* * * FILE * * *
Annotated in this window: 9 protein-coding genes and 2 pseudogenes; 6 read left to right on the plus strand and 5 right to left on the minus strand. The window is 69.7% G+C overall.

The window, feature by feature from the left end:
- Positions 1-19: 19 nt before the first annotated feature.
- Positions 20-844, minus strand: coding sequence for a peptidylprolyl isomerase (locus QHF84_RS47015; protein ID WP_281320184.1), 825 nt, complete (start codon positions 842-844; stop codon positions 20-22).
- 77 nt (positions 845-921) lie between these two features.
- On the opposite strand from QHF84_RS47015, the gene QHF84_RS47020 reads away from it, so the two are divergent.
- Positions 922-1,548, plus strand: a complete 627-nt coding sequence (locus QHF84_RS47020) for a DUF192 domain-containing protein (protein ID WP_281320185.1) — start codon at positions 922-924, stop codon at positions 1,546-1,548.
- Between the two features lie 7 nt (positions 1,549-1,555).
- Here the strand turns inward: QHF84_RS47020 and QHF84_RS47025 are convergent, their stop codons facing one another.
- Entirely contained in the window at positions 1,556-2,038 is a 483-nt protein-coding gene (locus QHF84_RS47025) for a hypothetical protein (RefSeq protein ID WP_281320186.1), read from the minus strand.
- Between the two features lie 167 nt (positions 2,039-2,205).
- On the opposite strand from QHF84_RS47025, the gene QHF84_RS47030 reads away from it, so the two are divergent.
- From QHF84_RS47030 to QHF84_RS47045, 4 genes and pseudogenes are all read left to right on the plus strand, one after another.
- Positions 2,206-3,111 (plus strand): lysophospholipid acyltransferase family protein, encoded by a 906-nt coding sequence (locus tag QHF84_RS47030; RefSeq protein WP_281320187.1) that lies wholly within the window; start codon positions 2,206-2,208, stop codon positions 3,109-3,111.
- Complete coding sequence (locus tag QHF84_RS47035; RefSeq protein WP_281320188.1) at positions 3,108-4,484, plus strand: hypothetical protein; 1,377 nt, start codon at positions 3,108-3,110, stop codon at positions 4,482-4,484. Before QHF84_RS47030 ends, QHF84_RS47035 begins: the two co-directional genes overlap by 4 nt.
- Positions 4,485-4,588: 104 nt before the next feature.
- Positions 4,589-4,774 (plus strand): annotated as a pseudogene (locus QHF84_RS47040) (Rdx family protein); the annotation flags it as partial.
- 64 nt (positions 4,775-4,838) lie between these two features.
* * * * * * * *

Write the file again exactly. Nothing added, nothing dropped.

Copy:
Annotated in this window: 9 protein-coding genes and 2 pseudogenes; 6 read left to right on the plus strand and 5 right to left on the minus strand. The window is 69.7% G+C overall.

The window, feature by feature from the left end:
- Positions 1-19: 19 nt before the first annotated feature.
- Positions 20-844, minus strand: coding sequence for a peptidylprolyl isomerase (locus QHF84_RS47015; protein ID WP_281320184.1), 825 nt, complete (start codon positions 842-844; stop codon positions 20-22).
- 77 nt (positions 845-921) lie between these two features.
- On the opposite strand from QHF84_RS47015, the gene QHF84_RS47020 reads away from it, so the two are divergent.
- Positions 922-1,548, plus strand: a complete 627-nt coding sequence (locus QHF84_RS47020) for a DUF192 domain-containing protein (protein ID WP_281320185.1) — start codon at positions 922-924, stop codon at positions 1,546-1,548.
- Between the two features lie 7 nt (positions 1,549-1,555).
- Here the strand turns inward: QHF84_RS47020 and QHF84_RS47025 are convergent, their stop codons facing one another.
- Entirely contained in the window at positions 1,556-2,038 is a 483-nt protein-coding gene (locus QHF84_RS47025) for a hypothetical protein (RefSeq protein ID WP_281320186.1), read from the minus strand.
- Between the two features lie 167 nt (positions 2,039-2,205).
- On the opposite strand from QHF84_RS47025, the gene QHF84_RS47030 reads away from it, so the two are divergent.
- From QHF84_RS47030 to QHF84_RS47045, 4 genes and pseudogenes are all read left to right on the plus strand, one after another.
- Positions 2,206-3,111 (plus strand): lysophospholipid acyltransferase family protein, encoded by a 906-nt coding sequence (locus tag QHF84_RS47030; RefSeq protein WP_281320187.1) that lies wholly within the window; start codon positions 2,206-2,208, stop codon positions 3,109-3,111.
- Complete coding sequence (locus tag QHF84_RS47035; RefSeq protein WP_281320188.1) at positions 3,108-4,484, plus strand: hypothetical protein; 1,377 nt, start codon at positions 3,108-3,110, stop codon at positions 4,482-4,484. Before QHF84_RS47030 ends, QHF84_RS47035 begins: the two co-directional genes overlap by 4 nt.
- Positions 4,485-4,588: 104 nt before the next feature.
- Positions 4,589-4,774 (plus strand): annotated as a pseudogene (locus QHF84_RS47040) (Rdx family protein); the annotation flags it as partial.
- 64 nt (positions 4,775-4,838) lie between these two features.